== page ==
Meet the Knoxville Seven: the Artists Who Changed Knoxville’s Cultural Scene

In Cover Stories, Visual Arts by Matthew Everettleave a COMMENT

Here are the artists featured in the Knoxville Museum of Art’s Knoxville Seven show.

Related story: “How the Knoxville Seven Brought Modern Art to Knoxville

“Figure in Landscape” (1955) by Robert BirdwellCourtesy of the Knoxville Museum of Art / Ann and Robert Birdwell.

“Figure in Landscape” (1955) by Robert Birdwell

Robert Birdwell
(b. 1924)
Birdwell was the only East Tennessee native in the Knoxville Seven. He liked painting downtown, and he moved easily from representational painting to abstraction—his two contrasting 1962 versions of Gay Street, one at night, one during the day, are among the Knoxville Museum of Art exhibit’s highlights. He also enjoyed figure painting; Wicks included a nude sketch by Birdwell to show that, underneath all the modernist trappings, the Knoxville Seven still had traditional skills and training. 

“Untitled (East Tennessee Marble Quarry)” (1963) by Richard ClarkeCourtesy of the Knoxville Museum of Art / the Sublett family

“Untitled (East Tennessee Marble Quarry)” (1963) by Richard Clarke

Richard Clarke
Clarke, a printmaker and painter, was one of Buck Ewing’s earliest recruits to the University of Tennessee art department faculty. He worked as both a painter and a printmaker. Clarke’s paintings—many of them images of the quarries of East Tennessee and rugged coastlines—flattened the landscape into geometric shapes in deep browns, reds, and greens. His prints featured similar arrangements of shapes and colors, but were more strictly abstract exercises.

“Fahrenheit” (1959) by C. Kermit “Buck” EwingCourtesy of the Knoxville Museum of Art

“Fahrenheit” (1959) by C. Kermit “Buck” Ewing

C. Kermit “Buck” Ewing
The ringleader of the Knoxville Seven, Ewing is mostly remembered for his elaborately orchestrated openings and outrageous art auctions. But he was also a gifted painter—his landscapes from Spain, a cubist-style depiction of Rich’s department store, and some mixed-media works from the ’60s show his mastery of old-fashioned technique and his almost limitless curiosity. Ewing also built the UT art department from scratch, and the Ewing Gallery at the Art and Architecture Building on campus is named for him.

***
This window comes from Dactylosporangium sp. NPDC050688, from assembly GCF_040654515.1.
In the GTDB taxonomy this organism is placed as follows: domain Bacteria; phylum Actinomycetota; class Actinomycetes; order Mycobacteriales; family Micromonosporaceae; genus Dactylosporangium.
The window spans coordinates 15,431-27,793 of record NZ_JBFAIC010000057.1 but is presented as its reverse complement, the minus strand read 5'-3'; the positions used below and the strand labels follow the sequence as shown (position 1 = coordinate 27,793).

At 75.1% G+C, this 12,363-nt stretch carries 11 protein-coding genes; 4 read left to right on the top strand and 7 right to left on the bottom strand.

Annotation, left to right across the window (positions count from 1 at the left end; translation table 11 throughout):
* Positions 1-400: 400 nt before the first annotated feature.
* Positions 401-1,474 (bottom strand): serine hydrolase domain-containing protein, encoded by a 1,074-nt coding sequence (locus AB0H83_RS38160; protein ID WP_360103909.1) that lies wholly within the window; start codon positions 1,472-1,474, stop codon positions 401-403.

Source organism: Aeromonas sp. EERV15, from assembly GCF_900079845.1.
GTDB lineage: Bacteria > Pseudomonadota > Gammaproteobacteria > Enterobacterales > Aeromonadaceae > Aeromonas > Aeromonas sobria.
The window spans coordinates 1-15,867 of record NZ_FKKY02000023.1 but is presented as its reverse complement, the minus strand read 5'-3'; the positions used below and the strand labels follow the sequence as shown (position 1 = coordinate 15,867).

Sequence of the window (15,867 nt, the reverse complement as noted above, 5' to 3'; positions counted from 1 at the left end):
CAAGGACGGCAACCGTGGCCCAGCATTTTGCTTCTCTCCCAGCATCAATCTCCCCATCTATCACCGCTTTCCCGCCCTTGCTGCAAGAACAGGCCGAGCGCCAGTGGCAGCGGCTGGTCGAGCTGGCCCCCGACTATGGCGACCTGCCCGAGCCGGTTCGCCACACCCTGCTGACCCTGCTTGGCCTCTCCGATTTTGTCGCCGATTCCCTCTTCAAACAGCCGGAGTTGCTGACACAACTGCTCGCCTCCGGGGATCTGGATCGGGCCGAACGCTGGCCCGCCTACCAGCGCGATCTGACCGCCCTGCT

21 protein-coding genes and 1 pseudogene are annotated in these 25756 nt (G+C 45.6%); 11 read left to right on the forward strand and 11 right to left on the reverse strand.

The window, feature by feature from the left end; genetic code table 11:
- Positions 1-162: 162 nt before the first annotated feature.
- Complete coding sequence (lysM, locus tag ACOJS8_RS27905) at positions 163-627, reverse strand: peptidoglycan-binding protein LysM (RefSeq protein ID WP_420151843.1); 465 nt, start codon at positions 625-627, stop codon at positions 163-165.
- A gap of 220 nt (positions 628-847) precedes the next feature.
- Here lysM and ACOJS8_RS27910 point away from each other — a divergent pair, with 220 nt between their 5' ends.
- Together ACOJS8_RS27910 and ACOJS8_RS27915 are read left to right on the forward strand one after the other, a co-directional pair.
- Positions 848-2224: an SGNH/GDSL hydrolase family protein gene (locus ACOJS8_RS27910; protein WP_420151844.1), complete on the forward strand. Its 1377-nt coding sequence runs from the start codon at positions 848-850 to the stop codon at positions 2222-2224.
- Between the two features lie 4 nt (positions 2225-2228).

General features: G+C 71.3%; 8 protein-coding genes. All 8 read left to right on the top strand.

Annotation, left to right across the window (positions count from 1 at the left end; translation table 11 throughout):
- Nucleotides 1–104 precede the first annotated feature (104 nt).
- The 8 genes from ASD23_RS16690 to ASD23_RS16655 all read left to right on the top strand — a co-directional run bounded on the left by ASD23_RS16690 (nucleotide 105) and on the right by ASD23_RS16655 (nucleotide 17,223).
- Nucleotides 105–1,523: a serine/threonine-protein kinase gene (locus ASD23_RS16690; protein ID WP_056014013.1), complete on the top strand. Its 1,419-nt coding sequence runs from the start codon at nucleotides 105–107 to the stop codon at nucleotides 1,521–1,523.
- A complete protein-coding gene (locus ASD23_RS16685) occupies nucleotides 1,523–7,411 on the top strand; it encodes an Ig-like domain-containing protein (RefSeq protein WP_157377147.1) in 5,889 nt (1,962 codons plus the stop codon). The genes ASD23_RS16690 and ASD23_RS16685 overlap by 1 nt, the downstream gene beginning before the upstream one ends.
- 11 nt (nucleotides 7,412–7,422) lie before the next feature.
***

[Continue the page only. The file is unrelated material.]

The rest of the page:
“Untitled (Buffalo)” (1961) by Philip NicholsCourtesy of the Knoxville Museum of Art / Oak Ridge Art Center

“Untitled (Buffalo)” (1961) by Philip Nichols

Philip Nichols
(b. 1931)
The final member of the group came to UT from the University of Michigan in 1961. Over time, his metal sculptures shifted from representational (his steel buffalo is a favorite of exhibition viewers) to abstract and finally to big heavy pieces inspired by industrial design and mid-century ideas about technological progress, with features that resemble pistons, turbines, and other machinery. 

Black Cat” (circa 1957) by Joanna Higgs RossCourtesy of the Knoxville Museum of Art / Cathy and Mark Hill

Black Cat” (circa 1957) by Joanna Higgs Ross

Joanna Higgs Ross
(b. 1934)
Higgs Ross was the first female graduate of Ewing’s new art program at UT. She participated with the group while she was in graduate school and for a few years after, even though she had moved to Middle Tennessee. Like other Knoxville Seven painters, she favored landscapes; some leaned toward pure abstraction, like her triptych of the Smoky Mountains in the Knoxville Museum of Art atrium, but one of her most notable paintings in the show features Higgs Ross herself walking through a haunting, forbidding early morning field. 

“Shift I” (1965) by Walter StevensCourtesy of the Knoxville Museum of Art/University of Tennessee Ewing Gallery of Art and Architecture

“Shift I” (1965) by Walter Stevens

Walter Stevens
Stevens was the purest adherent of abstraction among the Knoxville Seven, but even he took inspiration from landscapes and architectural design. As his work developed, his interlocking slashes of color and shape became more ethereal and soft, but he maintained a distinctive compositional style. Stevens and Sublett both had summer homes in Maine.

“Sea Forest IV” (1960) by Carl Sublett Courtesy of the Knoxville Museum of Art / Eric Sublett

“Sea Forest IV” (1960) by Carl Sublett

Carl Sublett
Sublett worked as a commercial artist before joining the UT faculty, and his home on Lake Avenue was a frequent gathering spot for the group. He found inspiration in the rugged quarries of East Tennessee and the shorelines of Maine, where he spent the summers. His early paintings show a fascination with texture, with thick layers of paint and gestural brush strokes. Later in his career, he focused on watercolors.

Senior Editor Matthew Everett manages the Knoxville Mercury's arts & entertainment section, including the comprehensive calendar section—Knoxville’s go-to guide for everything worth doing in the area. You can reach Matthew at

Share this Post